Article Source: University of Seville

Abstract: A group of researchers have now gained a better understanding of the physiological mechanisms that prevent genetic instability. According to them, these findings could play a significant role in the research against cancer.

Complete Article:

A team of researchers from the University of Seville have now uncovered the function of protein Rrm3 in the repair of breaks that occur during the replication of DNA, by using the yeast Saccharomyces cerevisiae as a model organism. The protein Rm3 protein belongs to the human protein family PIF1 and the mutations in it is known to be linked with a higher risk of tumorigenesis. The research opens a possibility that the risk of suffering cancer might be due to the inability of the cell to repair correctly breaks in DNA that happens during replication.

The research opens a possibility that the risk of suffering cancer might be due to the inability of the cell to repair correctly breaks in DNA that happen during replication.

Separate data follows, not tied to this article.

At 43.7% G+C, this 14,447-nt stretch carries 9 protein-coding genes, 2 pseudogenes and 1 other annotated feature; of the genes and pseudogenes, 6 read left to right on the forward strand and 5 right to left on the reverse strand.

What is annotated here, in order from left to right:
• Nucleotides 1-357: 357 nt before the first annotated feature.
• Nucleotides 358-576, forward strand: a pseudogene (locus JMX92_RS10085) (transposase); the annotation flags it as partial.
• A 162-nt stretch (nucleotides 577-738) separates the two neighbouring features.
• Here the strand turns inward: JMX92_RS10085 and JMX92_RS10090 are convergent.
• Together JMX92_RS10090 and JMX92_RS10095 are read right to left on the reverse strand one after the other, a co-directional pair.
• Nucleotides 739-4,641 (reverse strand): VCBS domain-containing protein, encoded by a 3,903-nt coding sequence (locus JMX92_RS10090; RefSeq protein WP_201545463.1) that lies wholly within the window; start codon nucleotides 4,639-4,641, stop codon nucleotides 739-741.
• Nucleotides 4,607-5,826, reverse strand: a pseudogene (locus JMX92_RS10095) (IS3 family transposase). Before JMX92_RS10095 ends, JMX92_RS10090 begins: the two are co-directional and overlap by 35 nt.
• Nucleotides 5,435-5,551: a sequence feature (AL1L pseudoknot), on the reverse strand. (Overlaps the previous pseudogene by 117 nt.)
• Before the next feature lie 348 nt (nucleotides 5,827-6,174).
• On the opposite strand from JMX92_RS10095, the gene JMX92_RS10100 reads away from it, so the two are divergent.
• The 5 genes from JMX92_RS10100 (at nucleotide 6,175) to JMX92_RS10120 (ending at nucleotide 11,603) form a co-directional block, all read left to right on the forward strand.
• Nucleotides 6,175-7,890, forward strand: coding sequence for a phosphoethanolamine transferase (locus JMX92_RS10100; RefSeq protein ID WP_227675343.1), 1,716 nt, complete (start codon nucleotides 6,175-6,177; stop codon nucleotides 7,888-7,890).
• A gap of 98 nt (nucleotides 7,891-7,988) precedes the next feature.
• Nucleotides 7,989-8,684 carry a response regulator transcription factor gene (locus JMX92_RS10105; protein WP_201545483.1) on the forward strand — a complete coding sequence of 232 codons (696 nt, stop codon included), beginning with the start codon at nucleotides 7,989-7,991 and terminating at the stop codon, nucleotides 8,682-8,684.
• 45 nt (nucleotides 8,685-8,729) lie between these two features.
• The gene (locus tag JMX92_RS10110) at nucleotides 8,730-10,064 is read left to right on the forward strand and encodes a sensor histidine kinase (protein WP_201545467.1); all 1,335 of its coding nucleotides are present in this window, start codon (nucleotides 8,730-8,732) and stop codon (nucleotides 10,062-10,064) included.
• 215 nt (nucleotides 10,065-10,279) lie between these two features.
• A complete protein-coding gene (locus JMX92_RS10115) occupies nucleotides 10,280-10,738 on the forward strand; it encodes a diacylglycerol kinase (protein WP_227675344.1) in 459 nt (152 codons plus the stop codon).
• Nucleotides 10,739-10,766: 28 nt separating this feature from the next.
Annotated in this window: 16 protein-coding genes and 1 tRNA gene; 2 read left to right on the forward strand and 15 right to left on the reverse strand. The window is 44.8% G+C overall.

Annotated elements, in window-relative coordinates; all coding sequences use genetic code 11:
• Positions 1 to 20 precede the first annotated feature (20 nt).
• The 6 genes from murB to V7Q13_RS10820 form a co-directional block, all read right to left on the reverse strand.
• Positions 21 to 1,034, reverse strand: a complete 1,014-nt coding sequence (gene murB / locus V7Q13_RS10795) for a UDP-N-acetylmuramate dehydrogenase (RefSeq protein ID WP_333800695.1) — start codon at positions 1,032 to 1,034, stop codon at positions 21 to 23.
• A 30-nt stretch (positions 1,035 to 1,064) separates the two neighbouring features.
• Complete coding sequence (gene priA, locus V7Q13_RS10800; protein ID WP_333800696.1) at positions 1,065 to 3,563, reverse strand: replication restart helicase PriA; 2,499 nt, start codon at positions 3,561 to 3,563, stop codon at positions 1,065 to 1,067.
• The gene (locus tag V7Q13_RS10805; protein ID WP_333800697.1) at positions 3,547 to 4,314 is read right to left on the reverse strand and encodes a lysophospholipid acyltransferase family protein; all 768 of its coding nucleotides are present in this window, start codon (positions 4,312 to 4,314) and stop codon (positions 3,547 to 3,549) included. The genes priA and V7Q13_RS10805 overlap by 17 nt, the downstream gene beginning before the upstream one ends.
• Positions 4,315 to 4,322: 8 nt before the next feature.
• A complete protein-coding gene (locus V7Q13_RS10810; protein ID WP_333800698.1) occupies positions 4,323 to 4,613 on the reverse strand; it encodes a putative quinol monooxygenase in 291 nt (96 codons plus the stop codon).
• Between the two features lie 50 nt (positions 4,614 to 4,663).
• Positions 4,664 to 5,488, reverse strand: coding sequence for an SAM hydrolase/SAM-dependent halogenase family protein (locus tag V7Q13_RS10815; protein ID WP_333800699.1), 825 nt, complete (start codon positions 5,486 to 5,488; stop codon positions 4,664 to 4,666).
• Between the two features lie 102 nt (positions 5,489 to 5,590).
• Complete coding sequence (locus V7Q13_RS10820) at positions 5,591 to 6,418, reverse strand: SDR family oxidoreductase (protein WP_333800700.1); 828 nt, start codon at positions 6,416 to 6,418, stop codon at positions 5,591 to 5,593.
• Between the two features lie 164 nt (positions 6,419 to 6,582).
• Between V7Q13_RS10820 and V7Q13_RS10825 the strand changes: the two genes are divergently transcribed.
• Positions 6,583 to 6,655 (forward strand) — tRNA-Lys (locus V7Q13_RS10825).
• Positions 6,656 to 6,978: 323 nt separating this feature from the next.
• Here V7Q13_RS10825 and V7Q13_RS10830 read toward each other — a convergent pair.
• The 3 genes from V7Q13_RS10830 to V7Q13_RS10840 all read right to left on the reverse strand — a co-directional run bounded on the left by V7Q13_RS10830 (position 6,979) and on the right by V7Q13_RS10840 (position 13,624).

The outcomes of the research have been brought together in the article titled ‘A new role for Rrm3 in the repair of replication-born DNA breakage by sister chromatid recombination’ and has been published by the review PLoS Genet in its May 2017 edition.

During replication, the two strands of DNA unwind which makes the DNA fragile and vulnerable. During this step, the replication forks can meet obstacles that cause their blockage or even the appearance of breaks in the DNA.

These breaks in DNA that occur during the replication process require a specific mechanism for their repair known as the recombination mechanism.

In this research study, the Rrm3 protein was shown to travel beside the replication forks and assist in the process of repair by recombination, thus avoiding genetic instability.

Acquiring the proper understanding of the physiological mechanisms that cause or prevent genetic instability is a fundamental question in Molecular Biology and Biomedicine and is of utmost importance for the research against cancer, given that genetic instability is a distinctive feature of tumorous cells. Moreover, genetic instability also appears to be linked with cancer from its beginning stages of development and can be involved both as a cause of cancer (tumorigenesis) and in the generation of genetic variation within a tumour itself (intratumoral heterogeneity).

Journal Reference:

Sandra Muñoz-Galván, María García-Rubio, Pedro Ortega, Jose F. Ruiz, Sonia Jimeno, Benjamin Pardo, Belén Gómez-González, Andrés Aguilera. A new role for Rrm3 in repair of replication-born DNA breakage by sister chromatid recombinationPLOS Genetics, 2017; 13 (5): e1006781 DOI: 10.1371/journal.pgen.1006781